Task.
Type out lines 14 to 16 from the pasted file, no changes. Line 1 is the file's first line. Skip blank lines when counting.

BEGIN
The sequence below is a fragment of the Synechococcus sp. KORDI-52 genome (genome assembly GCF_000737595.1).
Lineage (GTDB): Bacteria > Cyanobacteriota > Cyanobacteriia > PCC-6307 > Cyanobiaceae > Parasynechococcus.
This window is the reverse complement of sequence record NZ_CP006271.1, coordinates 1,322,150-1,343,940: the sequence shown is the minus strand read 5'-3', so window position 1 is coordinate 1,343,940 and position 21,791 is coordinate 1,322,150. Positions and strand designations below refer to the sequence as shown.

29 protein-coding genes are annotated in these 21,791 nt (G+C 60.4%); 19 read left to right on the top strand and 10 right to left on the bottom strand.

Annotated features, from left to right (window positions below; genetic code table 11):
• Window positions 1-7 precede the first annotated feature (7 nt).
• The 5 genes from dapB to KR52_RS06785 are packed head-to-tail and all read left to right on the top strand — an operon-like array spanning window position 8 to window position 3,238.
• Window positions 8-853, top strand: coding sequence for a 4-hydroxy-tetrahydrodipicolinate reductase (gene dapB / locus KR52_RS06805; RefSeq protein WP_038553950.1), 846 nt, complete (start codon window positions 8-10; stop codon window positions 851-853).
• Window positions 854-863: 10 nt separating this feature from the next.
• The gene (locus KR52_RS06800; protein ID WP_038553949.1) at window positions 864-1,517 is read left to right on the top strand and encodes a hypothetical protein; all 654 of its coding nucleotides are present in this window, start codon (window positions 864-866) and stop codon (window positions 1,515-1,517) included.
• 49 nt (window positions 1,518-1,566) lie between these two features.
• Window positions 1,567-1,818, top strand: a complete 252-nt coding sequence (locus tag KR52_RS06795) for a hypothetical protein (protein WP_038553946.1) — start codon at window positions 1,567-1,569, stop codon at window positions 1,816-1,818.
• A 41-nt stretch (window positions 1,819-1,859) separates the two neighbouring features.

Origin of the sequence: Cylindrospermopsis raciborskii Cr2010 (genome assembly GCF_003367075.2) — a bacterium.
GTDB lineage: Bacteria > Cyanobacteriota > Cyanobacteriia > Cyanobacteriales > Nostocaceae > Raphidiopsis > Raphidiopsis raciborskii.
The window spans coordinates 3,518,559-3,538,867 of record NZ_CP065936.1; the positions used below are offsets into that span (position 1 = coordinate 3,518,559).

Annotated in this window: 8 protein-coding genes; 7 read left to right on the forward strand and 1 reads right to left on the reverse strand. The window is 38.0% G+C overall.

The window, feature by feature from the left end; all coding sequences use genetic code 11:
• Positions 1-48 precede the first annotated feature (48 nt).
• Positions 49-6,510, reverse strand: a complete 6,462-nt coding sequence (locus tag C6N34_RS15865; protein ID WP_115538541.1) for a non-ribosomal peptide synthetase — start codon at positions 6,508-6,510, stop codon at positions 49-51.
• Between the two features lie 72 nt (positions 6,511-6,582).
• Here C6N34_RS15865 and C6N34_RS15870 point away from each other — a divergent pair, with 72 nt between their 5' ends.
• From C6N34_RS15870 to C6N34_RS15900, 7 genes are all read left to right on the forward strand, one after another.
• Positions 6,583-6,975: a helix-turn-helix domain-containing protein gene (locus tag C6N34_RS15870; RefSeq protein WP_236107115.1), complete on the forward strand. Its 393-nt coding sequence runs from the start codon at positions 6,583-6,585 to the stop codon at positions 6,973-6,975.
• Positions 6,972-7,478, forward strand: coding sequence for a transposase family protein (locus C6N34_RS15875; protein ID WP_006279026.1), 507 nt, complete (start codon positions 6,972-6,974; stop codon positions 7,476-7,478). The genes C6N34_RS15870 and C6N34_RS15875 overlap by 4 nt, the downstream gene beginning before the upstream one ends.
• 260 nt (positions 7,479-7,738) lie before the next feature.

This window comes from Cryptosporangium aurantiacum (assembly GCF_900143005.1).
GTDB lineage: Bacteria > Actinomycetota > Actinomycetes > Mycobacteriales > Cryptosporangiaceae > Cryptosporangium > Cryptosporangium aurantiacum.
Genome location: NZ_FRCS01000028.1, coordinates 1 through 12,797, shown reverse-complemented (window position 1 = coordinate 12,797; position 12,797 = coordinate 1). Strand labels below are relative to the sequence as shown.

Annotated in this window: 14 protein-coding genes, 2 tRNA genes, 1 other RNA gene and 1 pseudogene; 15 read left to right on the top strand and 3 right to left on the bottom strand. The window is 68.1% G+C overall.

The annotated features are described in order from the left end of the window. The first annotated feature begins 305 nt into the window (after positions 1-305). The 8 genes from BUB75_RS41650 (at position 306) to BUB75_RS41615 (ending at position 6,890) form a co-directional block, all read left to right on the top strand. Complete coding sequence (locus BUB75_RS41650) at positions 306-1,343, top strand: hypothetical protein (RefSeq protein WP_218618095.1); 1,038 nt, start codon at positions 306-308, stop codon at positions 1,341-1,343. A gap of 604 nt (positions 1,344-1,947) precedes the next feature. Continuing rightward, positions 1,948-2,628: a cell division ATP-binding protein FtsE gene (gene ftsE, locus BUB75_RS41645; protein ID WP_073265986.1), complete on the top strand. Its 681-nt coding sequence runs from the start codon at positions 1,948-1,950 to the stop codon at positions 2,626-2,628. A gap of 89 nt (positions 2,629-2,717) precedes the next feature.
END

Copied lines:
Origin of the sequence: Cylindrospermopsis raciborskii Cr2010 (genome assembly GCF_003367075.2) — a bacterium.
GTDB lineage: Bacteria > Cyanobacteriota > Cyanobacteriia > Cyanobacteriales > Nostocaceae > Raphidiopsis > Raphidiopsis raciborskii.
The window spans coordinates 3,518,559-3,538,867 of record NZ_CP065936.1; the positions used below are offsets into that span (position 1 = coordinate 3,518,559).